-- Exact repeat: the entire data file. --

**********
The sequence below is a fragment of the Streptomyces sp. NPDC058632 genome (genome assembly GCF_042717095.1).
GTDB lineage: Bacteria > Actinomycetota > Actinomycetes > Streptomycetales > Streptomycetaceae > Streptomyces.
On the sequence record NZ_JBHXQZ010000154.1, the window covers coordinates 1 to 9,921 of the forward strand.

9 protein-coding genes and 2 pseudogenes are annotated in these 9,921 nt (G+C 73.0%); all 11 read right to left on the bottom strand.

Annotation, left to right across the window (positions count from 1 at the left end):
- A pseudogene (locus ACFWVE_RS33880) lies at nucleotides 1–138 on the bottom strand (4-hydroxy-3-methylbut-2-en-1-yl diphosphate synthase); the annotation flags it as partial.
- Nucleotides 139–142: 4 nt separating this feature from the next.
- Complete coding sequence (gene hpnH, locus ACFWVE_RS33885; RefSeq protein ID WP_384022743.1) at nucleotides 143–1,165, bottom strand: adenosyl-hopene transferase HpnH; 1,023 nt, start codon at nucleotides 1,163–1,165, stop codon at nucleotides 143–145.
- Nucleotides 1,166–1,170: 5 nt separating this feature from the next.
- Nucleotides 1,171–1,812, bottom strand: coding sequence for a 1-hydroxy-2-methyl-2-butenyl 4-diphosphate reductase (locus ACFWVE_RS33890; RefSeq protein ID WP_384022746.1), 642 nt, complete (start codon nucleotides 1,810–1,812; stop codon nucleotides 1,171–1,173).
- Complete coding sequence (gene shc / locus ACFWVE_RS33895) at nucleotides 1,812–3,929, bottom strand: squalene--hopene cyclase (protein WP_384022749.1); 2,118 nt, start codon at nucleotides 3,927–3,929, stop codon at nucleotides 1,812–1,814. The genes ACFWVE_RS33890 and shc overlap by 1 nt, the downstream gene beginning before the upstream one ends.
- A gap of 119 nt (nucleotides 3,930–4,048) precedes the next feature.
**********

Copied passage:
The sequence below is a fragment of the Streptomyces sp. NPDC058632 genome (genome assembly GCF_042717095.1).
GTDB lineage: Bacteria > Actinomycetota > Actinomycetes > Streptomycetales > Streptomycetaceae > Streptomyces.
On the sequence record NZ_JBHXQZ010000154.1, the window covers coordinates 1 to 9,921 of the forward strand.

9 protein-coding genes and 2 pseudogenes are annotated in these 9,921 nt (G+C 73.0%); all 11 read right to left on the bottom strand.

Annotation, left to right across the window (positions count from 1 at the left end):
- A pseudogene (locus ACFWVE_RS33880) lies at nucleotides 1–138 on the bottom strand (4-hydroxy-3-methylbut-2-en-1-yl diphosphate synthase); the annotation flags it as partial.
- Nucleotides 139–142: 4 nt separating this feature from the next.
- Complete coding sequence (gene hpnH, locus ACFWVE_RS33885; RefSeq protein ID WP_384022743.1) at nucleotides 143–1,165, bottom strand: adenosyl-hopene transferase HpnH; 1,023 nt, start codon at nucleotides 1,163–1,165, stop codon at nucleotides 143–145.
- Nucleotides 1,166–1,170: 5 nt separating this feature from the next.
- Nucleotides 1,171–1,812, bottom strand: coding sequence for a 1-hydroxy-2-methyl-2-butenyl 4-diphosphate reductase (locus ACFWVE_RS33890; RefSeq protein ID WP_384022746.1), 642 nt, complete (start codon nucleotides 1,810–1,812; stop codon nucleotides 1,171–1,173).
- Complete coding sequence (gene shc / locus ACFWVE_RS33895) at nucleotides 1,812–3,929, bottom strand: squalene--hopene cyclase (protein WP_384022749.1); 2,118 nt, start codon at nucleotides 3,927–3,929, stop codon at nucleotides 1,812–1,814. The genes ACFWVE_RS33890 and shc overlap by 1 nt, the downstream gene beginning before the upstream one ends.
- A gap of 119 nt (nucleotides 3,930–4,048) precedes the next feature.